If Wi-Fi connectivity is a concern, consider home security cameras that work over Ethernet instead. However, this comes with the added complexity of routing cables to your cameras and potentially drilling holes through walls or window frames to get them connected.
Speaking of cables, some cameras are somewhat lacking out of the box. The Nest Cam (battery), which is designed for outdoor and indoor use, comes with a cable that is just 3.3 feet / 1m long and can only be used indoors. If you want to use it outside without removing it from the wall every time it needs charging, you’ll need to invest in an additional weatherproof cable - Nest offers 16.4 feet / 5m or 33 feet / 10m options.
With these technical issues taken care of, you should now look at the privacy concerns a security camera could raise. Your camera should not have a view of property that does not belong to you.
To further help, smart security cameras can be set to not record certain portions of their view, helping you block out property that doesn’t belong to you. It might be worth explaining this to your neighbors and showing them the view your camera records. Lastly on privacy, if you live in an apartment block you should make sure that a doorbell camera doesn’t have a direct view into someone else’s property; this can be a particular concern in narrow hallways.
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What about indoor security cameras?
Given most burglars enter through the front door, it’s worthwhile installing an indoor camera with a good view of it. And, unlike exterior cameras that you might want to hide, it could be a good idea to make the indoor camera visible. That way, a burglar breaking in will be greeted with the sight of a camera that has already recorded their crime, potentially causing them to flee before stealing anything.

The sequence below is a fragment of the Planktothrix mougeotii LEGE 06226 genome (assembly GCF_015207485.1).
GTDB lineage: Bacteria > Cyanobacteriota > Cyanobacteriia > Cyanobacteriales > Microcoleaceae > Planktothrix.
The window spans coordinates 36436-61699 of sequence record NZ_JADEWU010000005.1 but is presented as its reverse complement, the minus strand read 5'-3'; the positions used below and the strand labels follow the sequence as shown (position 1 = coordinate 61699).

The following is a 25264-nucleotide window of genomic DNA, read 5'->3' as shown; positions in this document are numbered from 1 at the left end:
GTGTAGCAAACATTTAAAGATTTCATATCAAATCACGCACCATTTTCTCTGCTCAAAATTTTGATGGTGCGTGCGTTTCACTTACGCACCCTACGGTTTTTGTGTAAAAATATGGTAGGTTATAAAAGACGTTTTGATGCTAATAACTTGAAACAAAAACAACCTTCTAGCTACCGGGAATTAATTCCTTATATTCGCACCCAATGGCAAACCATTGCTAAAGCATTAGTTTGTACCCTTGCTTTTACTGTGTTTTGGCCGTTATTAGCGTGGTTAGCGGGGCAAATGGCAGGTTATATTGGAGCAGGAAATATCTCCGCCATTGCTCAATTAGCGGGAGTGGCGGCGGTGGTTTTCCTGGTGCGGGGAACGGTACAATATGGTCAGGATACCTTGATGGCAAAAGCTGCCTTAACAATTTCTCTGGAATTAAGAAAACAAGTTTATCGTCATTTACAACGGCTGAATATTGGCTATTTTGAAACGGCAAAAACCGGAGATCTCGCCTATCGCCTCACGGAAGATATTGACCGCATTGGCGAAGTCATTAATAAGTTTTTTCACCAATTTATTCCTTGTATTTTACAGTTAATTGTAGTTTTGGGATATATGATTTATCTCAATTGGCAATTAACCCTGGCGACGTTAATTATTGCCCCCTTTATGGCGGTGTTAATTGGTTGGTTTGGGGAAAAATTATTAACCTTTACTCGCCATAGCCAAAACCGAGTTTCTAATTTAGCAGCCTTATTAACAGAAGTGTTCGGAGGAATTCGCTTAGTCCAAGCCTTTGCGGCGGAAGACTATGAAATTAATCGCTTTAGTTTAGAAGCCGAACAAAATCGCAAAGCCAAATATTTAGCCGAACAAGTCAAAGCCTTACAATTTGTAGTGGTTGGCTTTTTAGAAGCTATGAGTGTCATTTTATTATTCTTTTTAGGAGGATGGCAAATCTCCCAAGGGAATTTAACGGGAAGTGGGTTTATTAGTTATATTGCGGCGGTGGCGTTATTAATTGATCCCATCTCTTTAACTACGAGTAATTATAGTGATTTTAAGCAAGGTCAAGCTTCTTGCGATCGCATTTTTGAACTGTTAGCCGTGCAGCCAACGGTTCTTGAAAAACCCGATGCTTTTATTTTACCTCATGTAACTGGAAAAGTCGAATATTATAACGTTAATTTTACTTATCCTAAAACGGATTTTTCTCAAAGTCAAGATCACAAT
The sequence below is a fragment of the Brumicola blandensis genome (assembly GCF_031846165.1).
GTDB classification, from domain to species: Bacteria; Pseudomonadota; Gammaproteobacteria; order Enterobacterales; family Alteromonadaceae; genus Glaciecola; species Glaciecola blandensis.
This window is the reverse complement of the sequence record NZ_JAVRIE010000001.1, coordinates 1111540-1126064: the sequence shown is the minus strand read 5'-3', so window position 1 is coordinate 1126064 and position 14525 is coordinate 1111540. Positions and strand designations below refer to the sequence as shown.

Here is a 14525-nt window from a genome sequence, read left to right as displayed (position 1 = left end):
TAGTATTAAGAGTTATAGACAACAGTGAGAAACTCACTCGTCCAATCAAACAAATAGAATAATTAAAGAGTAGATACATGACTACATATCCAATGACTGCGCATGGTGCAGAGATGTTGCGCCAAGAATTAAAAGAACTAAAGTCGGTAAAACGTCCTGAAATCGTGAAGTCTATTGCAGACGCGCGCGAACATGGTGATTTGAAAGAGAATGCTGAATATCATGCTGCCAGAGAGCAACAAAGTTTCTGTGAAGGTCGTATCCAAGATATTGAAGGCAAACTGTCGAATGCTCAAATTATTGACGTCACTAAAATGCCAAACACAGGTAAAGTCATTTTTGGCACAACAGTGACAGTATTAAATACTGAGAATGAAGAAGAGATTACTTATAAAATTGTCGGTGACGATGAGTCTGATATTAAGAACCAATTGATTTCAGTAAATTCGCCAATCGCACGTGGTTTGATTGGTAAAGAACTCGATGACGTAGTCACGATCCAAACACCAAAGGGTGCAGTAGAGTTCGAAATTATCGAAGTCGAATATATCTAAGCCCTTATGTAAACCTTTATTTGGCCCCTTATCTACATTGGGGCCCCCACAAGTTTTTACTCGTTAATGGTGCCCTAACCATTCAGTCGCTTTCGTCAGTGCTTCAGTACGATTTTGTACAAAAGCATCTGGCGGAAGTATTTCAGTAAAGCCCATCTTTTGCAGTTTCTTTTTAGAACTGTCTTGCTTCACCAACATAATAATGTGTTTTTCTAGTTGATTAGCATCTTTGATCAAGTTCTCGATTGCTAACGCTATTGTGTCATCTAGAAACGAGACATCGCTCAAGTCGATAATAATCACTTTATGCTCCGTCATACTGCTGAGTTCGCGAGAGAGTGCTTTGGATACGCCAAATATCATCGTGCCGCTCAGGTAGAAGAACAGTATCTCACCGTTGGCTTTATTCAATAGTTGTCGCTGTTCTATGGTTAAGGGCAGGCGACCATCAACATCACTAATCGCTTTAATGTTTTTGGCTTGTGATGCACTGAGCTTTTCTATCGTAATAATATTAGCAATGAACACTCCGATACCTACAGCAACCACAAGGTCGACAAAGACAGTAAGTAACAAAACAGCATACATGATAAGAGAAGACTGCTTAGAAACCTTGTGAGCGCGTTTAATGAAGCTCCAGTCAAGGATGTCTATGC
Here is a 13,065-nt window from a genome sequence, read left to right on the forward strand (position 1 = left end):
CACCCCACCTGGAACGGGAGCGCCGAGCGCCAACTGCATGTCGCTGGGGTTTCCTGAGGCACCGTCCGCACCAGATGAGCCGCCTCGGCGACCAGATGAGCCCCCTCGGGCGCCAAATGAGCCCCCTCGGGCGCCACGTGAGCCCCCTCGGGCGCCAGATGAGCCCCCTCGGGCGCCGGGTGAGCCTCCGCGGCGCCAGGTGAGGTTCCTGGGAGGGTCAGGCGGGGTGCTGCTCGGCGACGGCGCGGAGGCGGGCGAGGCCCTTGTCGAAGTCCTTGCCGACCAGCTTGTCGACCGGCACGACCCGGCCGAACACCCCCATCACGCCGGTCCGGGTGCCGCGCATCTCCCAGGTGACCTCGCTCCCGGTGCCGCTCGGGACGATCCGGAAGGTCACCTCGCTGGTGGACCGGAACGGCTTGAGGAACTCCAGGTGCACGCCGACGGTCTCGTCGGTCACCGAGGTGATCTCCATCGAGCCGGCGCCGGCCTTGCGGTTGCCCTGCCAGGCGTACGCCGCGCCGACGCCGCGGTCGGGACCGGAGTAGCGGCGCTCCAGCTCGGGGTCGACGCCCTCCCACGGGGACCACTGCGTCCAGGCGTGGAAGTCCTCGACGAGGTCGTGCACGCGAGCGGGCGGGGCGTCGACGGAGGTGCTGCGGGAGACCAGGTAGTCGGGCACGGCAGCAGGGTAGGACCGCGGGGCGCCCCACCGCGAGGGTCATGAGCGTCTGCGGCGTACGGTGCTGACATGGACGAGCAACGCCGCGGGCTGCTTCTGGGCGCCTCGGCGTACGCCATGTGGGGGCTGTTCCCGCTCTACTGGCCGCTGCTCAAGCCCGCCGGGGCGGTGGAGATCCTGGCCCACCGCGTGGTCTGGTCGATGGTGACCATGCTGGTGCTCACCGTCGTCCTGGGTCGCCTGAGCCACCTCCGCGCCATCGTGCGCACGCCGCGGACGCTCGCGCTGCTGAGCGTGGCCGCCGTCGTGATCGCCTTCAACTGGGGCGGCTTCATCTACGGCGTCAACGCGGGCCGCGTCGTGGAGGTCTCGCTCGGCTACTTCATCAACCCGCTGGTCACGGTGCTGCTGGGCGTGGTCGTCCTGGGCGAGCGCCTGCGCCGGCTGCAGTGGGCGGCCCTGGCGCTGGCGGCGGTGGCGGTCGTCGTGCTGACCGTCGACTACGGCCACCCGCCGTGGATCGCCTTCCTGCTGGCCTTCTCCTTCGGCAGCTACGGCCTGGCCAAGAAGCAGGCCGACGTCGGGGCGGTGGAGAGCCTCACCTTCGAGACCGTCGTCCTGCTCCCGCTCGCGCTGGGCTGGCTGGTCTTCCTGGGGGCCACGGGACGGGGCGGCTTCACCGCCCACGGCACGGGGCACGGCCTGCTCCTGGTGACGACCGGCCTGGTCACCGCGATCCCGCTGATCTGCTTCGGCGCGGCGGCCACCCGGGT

Indoor cameras are usually powered from a wall outlet instead of a battery, so you will need to route cables up walls to get the best views of doors and windows. Placing a camera on a high shelf and tilting the lens down can help improve the view, but not all indoor cameras can adjust their viewing angle.
Burglars are likely to seek out high-value items. This will vary for each household, but if you keep jewelry in the bedroom, or own a particularly expensive ornament or piece of art, a camera pointed there is a good idea. And remember, with their two-way audio connections these cameras can also be used as a handy way to check in on pets and children while you’re away.
- Check out the best cheap home security camera deals
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Alistair Charlton is a freelance technology and automotive journalist based in London. His career began with a stint of work experience at TechRadar back in 2010, before gaining a journalism degree and working in the industry ever since. A lifelong car and tech enthusiast, Alistair writes for a wide range of publications across the consumer technology and automotive sectors. As well as reviewing dash cams for TechRadar, he also has bylines at Wired, T3, Forbes, Stuff, The Independent, SlashGear and Grand Designs Magazine, among others.